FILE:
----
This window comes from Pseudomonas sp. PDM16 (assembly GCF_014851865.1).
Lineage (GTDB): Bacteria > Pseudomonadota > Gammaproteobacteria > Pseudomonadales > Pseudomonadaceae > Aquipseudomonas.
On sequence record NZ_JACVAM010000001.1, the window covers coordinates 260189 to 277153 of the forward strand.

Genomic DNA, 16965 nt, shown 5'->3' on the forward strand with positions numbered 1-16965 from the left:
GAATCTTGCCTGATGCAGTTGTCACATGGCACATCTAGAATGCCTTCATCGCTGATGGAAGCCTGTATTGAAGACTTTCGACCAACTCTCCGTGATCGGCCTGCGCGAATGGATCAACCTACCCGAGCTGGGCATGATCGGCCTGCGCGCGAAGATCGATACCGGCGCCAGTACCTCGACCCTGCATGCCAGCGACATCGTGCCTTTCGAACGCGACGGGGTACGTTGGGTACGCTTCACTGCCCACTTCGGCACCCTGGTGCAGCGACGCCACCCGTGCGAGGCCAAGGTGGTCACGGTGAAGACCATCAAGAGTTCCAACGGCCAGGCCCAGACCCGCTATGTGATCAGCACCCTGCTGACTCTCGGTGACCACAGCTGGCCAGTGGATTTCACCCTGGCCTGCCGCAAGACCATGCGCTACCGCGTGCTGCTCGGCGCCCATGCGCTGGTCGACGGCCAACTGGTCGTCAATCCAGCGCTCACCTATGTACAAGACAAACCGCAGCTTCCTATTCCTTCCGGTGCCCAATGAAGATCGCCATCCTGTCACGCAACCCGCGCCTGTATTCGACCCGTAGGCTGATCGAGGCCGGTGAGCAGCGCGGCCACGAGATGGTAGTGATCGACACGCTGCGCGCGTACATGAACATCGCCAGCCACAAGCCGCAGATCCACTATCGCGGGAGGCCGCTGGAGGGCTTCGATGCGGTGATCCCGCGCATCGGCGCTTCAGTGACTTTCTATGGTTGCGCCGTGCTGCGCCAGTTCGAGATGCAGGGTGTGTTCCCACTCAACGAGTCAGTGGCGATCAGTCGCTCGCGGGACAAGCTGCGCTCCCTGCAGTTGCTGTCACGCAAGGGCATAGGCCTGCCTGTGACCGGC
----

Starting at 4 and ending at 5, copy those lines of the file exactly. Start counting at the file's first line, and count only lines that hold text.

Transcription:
Genomic DNA, 16965 nt, shown 5'->3' on the forward strand with positions numbered 1-16965 from the left:
GAATCTTGCCTGATGCAGTTGTCACATGGCACATCTAGAATGCCTTCATCGCTGATGGAAGCCTGTATTGAAGACTTTCGACCAACTCTCCGTGATCGGCCTGCGCGAATGGATCAACCTACCCGAGCTGGGCATGATCGGCCTGCGCGCGAAGATCGATACCGGCGCCAGTACCTCGACCCTGCATGCCAGCGACATCGTGCCTTTCGAACGCGACGGGGTACGTTGGGTACGCTTCACTGCCCACTTCGGCACCCTGGTGCAGCGACGCCACCCGTGCGAGGCCAAGGTGGTCACGGTGAAGACCATCAAGAGTTCCAACGGCCAGGCCCAGACCCGCTATGTGATCAGCACCCTGCTGACTCTCGGTGACCACAGCTGGCCAGTGGATTTCACCCTGGCCTGCCGCAAGACCATGCGCTACCGCGTGCTGCTCGGCGCCCATGCGCTGGTCGACGGCCAACTGGTCGTCAATCCAGCGCTCACCTATGTACAAGACAAACCGCAGCTTCCTATTCCTTCCGGTGCCCAATGAAGATCGCCATCCTGTCACGCAACCCGCGCCTGTATTCGACCCGTAGGCTGATCGAGGCCGGTGAGCAGCGCGGCCACGAGATGGTAGTGATCGACACGCTGCGCGCGTACATGAACATCGCCAGCCACAAGCCGCAGATCCACTATCGCGGGAGGCCGCTGGAGGGCTTCGATGCGGTGATCCCGCGCATCGGCGCTTCAGTGACTTTCTATGGTTGCGCCGTGCTGCGCCAGTTCGAGATGCAGGGTGTGTTCCCACTCAACGAGTCAGTGGCGATCAGTCGCTCGCGGGACAAGCTGCGCTCCCTGCAGTTGCTGTCACGCAAGGGCATAGGCCTGCCTGTGACCGGC